A Simple Yet Brilliant $1.50 Sanitation Idea

A Simple Yet Brilliant $1.50 Sanitation Idea – Made by the toilet manufacturer American Standard, this “trap door” seals off open pit latrines that are a major source of disease in the developing world.

This article discusses a sanitation solution by bathroom and kitchen fixture company American Standard. Funded by the  Gates Foundation, American Standard has developed a $1.50 latrine pan that cuts down on sanitation-related disease transmission by sealing off pit toilets. american_standard-sanitation

The $1.50 pan has been a hit in field trials in Bangladesh; in addition to being more sanitary, the pan also blocks off nasty smells from the latrine. While American Standard hoped to get the price down to a $1, McHale still believes the product is affordable.

So far, American Standard has sold close to 70,000 units in Bangladesh, and in 2013, the company donated 533,352 of the pans for distribution this year. The company is now thinking about how to launch the product in India. It’s also working on a design for Africa that uses less water.

4 responses to “A Simple Yet Brilliant $1.50 Sanitation Idea

  1. Shrikant Navrekar

    What is new in this ?
    It is surprising that a toilet pan with water seal trap which is a very old & very common tool used in many types of toilet is shown here as a new invention. In India much R&D has already been done over this. It has also been tried with success to reduce the water requirement by altering the design of pan & trap & many manufacturers are producing such pans at present. The waterseal trap shown in the photograph above looks like having a larger waterseal depth & will necessarily consume more water. I suggest a critical review of the product before launching it blindly in other countries. The material used to manufacture this also matters much (whether it is ceramic / plastic / glass fiber etc)

  2. I feel that ECO-SAN toilet with separation of urine, excreta and wash water is much better solution where we get Urine to be used as good fertilizer and excreta after completely becoming pathogen free can be composted and used as fertilizer. If we can use solar energy to sanitize the excreta then retention time of excreta can be reduced, and also the size of chamber can also be reduced.

    What is basically required is to have a Central Collection and Processing Agency in every village who will build and maintain all the toilets, collect all the urine and compost and sell it to the farmers and the farmers in turn will have increased agri produce and by having agri producing and marketing company this loop will be closed and all the benefits will reach the users and we will see real impact on lives of the people, in terms of Improved Health, more income,more productivity etc.

    We encourage Moringa (Drum stick tree) cultivation and purchase dried leaves and sell this nutritious powder, so by helping farmers getting more income they can be persuaded to construct toilets, use fertilizer for growing Moringa or any other agri produce, purchase it and then sell it in urban markets.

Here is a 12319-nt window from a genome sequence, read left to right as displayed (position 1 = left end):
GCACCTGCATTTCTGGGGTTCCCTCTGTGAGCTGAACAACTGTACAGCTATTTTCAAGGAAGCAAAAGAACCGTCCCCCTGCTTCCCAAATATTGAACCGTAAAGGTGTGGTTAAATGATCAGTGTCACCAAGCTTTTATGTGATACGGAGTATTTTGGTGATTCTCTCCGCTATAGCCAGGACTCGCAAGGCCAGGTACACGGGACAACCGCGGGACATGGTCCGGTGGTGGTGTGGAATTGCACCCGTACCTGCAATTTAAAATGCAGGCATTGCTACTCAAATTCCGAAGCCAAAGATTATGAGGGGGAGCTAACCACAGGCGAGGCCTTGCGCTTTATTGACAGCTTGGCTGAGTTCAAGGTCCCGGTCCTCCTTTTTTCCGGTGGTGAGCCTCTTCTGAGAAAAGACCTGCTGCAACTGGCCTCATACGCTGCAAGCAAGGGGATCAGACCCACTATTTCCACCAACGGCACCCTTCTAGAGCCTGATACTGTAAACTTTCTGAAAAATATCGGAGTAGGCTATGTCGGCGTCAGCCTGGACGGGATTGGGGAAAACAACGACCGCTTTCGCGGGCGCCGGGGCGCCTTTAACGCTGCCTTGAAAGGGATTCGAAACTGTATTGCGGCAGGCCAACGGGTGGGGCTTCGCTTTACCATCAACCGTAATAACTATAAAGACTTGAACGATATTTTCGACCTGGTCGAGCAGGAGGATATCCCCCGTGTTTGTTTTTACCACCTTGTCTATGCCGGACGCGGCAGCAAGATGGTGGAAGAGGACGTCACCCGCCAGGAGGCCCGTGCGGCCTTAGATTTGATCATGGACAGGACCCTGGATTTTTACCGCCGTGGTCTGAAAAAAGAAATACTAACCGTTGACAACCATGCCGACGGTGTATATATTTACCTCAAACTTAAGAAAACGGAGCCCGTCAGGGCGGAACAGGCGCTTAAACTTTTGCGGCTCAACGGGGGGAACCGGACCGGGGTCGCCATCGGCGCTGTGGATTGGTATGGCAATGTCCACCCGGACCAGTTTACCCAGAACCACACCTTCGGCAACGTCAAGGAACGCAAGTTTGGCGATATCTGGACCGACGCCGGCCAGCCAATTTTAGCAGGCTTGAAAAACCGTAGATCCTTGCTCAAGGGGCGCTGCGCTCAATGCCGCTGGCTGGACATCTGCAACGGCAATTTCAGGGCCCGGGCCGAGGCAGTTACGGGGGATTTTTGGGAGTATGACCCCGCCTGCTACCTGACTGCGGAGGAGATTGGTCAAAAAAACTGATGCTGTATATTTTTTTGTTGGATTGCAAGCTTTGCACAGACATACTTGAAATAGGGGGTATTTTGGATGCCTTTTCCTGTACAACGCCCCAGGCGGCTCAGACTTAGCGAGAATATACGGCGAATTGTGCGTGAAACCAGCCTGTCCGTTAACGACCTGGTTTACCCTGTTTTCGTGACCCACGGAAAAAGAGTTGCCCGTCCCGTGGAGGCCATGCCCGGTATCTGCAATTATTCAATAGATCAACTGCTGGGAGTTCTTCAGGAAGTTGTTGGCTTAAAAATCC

The tin sheet roof is used to keep filled plastic water bottles and the solar heat reasonably makes the water bacteria free. Also we propose a small solar PV unit on the roof to provide basic electricity to the house. Along with a water filter such as SWACHA introduced by TATA we can guarantee supply of pure water.

    So the economic and health benefits of this scheme will be quite substantial.

    We can achieve any success only by helping farmers getting more income in their hands and by making toilets as income generating assets.

    Prof.Shrikant Bhate.
    Architect and Social Entrepreneur.
    Health and Sanitation Service Provider.
    Pune. India. bhate48@gmail.com

  3. The most advanced sanitation solutions for the developing world aren’t always cheap. For a proof, this self-contained, waste-treating toilet that won the Gates Foundation’s Reinvent the Toilet Challenge. Anyone would be lucky to have it.

  4. Hi I just read this article and this is indeed very good. However, I agree with Shrikant that this would require more water as the trap is big and the curves are way too high/big that would definitely require more water. There are 2 main reasons why developing countries are still low in terms of sanitation access: cost and access to water. Although low-cost, the challenge would still remain for the water-less communities, this will not be very helpful for them.

    Gates Foundation just launched the SaTo (Safe Toilet) Pan with a “flapper pan” for water-sealing, however, our organization is looking for a way/design for an off-set and not the direct-pit (as Sato Pan is originally designed). SaTo pan offers low-cost and the requirement for water is very minimal (1 dipper of water is enough to flash out waste). But i hope there could be more designs especially for offset toilets that would offer very low cost material and very minimal water requirement for flushing.

    If you have more designs to offer for offset toilets, please let me know as this will be very helpful for the communities that need these innovations.


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